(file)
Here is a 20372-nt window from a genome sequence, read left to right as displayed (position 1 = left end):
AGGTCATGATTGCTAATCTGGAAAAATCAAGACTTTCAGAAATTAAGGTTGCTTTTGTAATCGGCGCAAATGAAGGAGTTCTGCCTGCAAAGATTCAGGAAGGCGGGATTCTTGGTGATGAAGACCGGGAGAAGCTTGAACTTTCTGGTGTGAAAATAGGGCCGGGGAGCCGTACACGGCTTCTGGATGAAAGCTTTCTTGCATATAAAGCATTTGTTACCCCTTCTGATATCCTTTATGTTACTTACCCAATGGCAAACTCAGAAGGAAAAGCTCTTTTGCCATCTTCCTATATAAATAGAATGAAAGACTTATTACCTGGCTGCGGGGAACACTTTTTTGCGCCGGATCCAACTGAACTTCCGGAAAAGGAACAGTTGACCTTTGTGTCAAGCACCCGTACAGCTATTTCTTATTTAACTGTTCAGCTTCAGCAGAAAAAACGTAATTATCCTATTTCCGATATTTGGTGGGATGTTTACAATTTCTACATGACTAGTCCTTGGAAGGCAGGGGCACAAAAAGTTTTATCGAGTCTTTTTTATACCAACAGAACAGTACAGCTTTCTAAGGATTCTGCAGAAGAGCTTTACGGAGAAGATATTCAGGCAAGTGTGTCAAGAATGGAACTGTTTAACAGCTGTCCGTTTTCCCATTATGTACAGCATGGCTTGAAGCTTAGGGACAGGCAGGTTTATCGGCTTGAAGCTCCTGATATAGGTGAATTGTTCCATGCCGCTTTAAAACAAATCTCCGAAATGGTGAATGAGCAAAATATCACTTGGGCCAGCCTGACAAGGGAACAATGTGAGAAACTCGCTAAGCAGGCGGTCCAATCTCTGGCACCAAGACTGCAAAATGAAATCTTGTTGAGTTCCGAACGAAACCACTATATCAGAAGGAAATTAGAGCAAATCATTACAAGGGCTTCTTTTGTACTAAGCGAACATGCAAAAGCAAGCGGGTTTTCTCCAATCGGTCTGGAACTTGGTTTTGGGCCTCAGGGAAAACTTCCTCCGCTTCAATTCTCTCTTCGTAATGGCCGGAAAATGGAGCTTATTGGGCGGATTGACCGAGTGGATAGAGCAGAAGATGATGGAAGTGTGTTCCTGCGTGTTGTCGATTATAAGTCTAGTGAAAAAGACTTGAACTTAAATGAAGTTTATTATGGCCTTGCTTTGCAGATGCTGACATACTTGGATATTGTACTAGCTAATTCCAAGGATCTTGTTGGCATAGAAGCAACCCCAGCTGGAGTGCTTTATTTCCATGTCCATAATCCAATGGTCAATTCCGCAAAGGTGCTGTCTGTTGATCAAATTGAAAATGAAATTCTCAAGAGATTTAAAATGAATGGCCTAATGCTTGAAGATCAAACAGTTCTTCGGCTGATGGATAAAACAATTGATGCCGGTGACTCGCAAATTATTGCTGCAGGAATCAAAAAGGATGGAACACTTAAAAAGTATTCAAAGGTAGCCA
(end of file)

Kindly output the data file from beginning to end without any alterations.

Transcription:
Here is a 20372-nt window from a genome sequence, read left to right as displayed (position 1 = left end):
AGGTCATGATTGCTAATCTGGAAAAATCAAGACTTTCAGAAATTAAGGTTGCTTTTGTAATCGGCGCAAATGAAGGAGTTCTGCCTGCAAAGATTCAGGAAGGCGGGATTCTTGGTGATGAAGACCGGGAGAAGCTTGAACTTTCTGGTGTGAAAATAGGGCCGGGGAGCCGTACACGGCTTCTGGATGAAAGCTTTCTTGCATATAAAGCATTTGTTACCCCTTCTGATATCCTTTATGTTACTTACCCAATGGCAAACTCAGAAGGAAAAGCTCTTTTGCCATCTTCCTATATAAATAGAATGAAAGACTTATTACCTGGCTGCGGGGAACACTTTTTTGCGCCGGATCCAACTGAACTTCCGGAAAAGGAACAGTTGACCTTTGTGTCAAGCACCCGTACAGCTATTTCTTATTTAACTGTTCAGCTTCAGCAGAAAAAACGTAATTATCCTATTTCCGATATTTGGTGGGATGTTTACAATTTCTACATGACTAGTCCTTGGAAGGCAGGGGCACAAAAAGTTTTATCGAGTCTTTTTTATACCAACAGAACAGTACAGCTTTCTAAGGATTCTGCAGAAGAGCTTTACGGAGAAGATATTCAGGCAAGTGTGTCAAGAATGGAACTGTTTAACAGCTGTCCGTTTTCCCATTATGTACAGCATGGCTTGAAGCTTAGGGACAGGCAGGTTTATCGGCTTGAAGCTCCTGATATAGGTGAATTGTTCCATGCCGCTTTAAAACAAATCTCCGAAATGGTGAATGAGCAAAATATCACTTGGGCCAGCCTGACAAGGGAACAATGTGAGAAACTCGCTAAGCAGGCGGTCCAATCTCTGGCACCAAGACTGCAAAATGAAATCTTGTTGAGTTCCGAACGAAACCACTATATCAGAAGGAAATTAGAGCAAATCATTACAAGGGCTTCTTTTGTACTAAGCGAACATGCAAAAGCAAGCGGGTTTTCTCCAATCGGTCTGGAACTTGGTTTTGGGCCTCAGGGAAAACTTCCTCCGCTTCAATTCTCTCTTCGTAATGGCCGGAAAATGGAGCTTATTGGGCGGATTGACCGAGTGGATAGAGCAGAAGATGATGGAAGTGTGTTCCTGCGTGTTGTCGATTATAAGTCTAGTGAAAAAGACTTGAACTTAAATGAAGTTTATTATGGCCTTGCTTTGCAGATGCTGACATACTTGGATATTGTACTAGCTAATTCCAAGGATCTTGTTGGCATAGAAGCAACCCCAGCTGGAGTGCTTTATTTCCATGTCCATAATCCAATGGTCAATTCCGCAAAGGTGCTGTCTGTTGATCAAATTGAAAATGAAATTCTCAAGAGATTTAAAATGAATGGCCTAATGCTTGAAGATCAAACAGTTCTTCGGCTGATGGATAAAACAATTGATGCCGGTGACTCGCAAATTATTGCTGCAGGAATCAAAAAGGATGGAACACTTAAAAAGTATTCAAAGGTAGCCA